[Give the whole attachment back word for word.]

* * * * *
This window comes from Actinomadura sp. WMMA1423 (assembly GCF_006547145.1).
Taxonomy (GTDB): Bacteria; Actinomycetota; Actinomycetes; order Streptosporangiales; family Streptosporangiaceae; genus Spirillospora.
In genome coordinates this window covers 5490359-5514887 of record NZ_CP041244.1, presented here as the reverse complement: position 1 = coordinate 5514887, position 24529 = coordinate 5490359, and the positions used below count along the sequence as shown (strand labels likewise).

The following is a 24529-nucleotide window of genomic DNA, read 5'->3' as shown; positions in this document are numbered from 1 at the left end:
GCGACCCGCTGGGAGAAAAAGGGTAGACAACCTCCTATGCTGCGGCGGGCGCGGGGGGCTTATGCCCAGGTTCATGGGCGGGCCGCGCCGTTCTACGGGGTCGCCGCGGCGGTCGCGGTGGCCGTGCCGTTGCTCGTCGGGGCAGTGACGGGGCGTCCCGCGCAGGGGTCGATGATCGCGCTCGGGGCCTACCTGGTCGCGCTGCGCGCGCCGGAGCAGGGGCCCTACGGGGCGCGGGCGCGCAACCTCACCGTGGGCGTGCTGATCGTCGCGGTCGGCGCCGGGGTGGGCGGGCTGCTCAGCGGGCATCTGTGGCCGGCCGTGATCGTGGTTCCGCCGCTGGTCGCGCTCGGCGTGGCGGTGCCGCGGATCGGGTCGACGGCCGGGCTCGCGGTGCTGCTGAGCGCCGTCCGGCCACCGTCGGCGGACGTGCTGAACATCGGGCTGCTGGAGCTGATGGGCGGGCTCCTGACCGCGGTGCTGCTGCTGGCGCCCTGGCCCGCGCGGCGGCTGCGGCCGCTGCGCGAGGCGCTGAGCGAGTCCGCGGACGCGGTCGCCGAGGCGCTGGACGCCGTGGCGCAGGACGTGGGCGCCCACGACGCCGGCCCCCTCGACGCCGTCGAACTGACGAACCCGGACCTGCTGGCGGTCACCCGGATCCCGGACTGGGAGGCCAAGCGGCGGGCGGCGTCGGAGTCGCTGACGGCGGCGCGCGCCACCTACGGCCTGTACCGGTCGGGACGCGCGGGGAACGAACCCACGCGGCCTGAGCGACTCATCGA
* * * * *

This window comes from Actinomadura sp. WMMA1423 (assembly GCF_006547145.1).
Taxonomy (GTDB): Bacteria; Actinomycetota; Actinomycetes; order Streptosporangiales; family Streptosporangiaceae; genus Spirillospora.
In genome coordinates this window covers 5490359-5514887 of record NZ_CP041244.1, presented here as the reverse complement: position 1 = coordinate 5514887, position 24529 = coordinate 5490359, and the positions used below count along the sequence as shown (strand labels likewise).

The following is a 24529-nucleotide window of genomic DNA, read 5'->3' as shown; positions in this document are numbered from 1 at the left end:
GCGACCCGCTGGGAGAAAAAGGGTAGACAACCTCCTATGCTGCGGCGGGCGCGGGGGGCTTATGCCCAGGTTCATGGGCGGGCCGCGCCGTTCTACGGGGTCGCCGCGGCGGTCGCGGTGGCCGTGCCGTTGCTCGTCGGGGCAGTGACGGGGCGTCCCGCGCAGGGGTCGATGATCGCGCTCGGGGCCTACCTGGTCGCGCTGCGCGCGCCGGAGCAGGGGCCCTACGGGGCGCGGGCGCGCAACCTCACCGTGGGCGTGCTGATCGTCGCGGTCGGCGCCGGGGTGGGCGGGCTGCTCAGCGGGCATCTGTGGCCGGCCGTGATCGTGGTTCCGCCGCTGGTCGCGCTCGGCGTGGCGGTGCCGCGGATCGGGTCGACGGCCGGGCTCGCGGTGCTGCTGAGCGCCGTCCGGCCACCGTCGGCGGACGTGCTGAACATCGGGCTGCTGGAGCTGATGGGCGGGCTCCTGACCGCGGTGCTGCTGCTGGCGCCCTGGCCCGCGCGGCGGCTGCGGCCGCTGCGCGAGGCGCTGAGCGAGTCCGCGGACGCGGTCGCCGAGGCGCTGGACGCCGTGGCGCAGGACGTGGGCGCCCACGACGCCGGCCCCCTCGACGCCGTCGAACTGACGAACCCGGACCTGCTGGCGGTCACCCGGATCCCGGACTGGGAGGCCAAGCGGCGGGCGGCGTCGGAGTCGCTGACGGCGGCGCGCGCCACCTACGGCCTGTACCGGTCGGGACGCGCGGGGAACGAACCCACGCGGCCTGAGCGACTCATCGA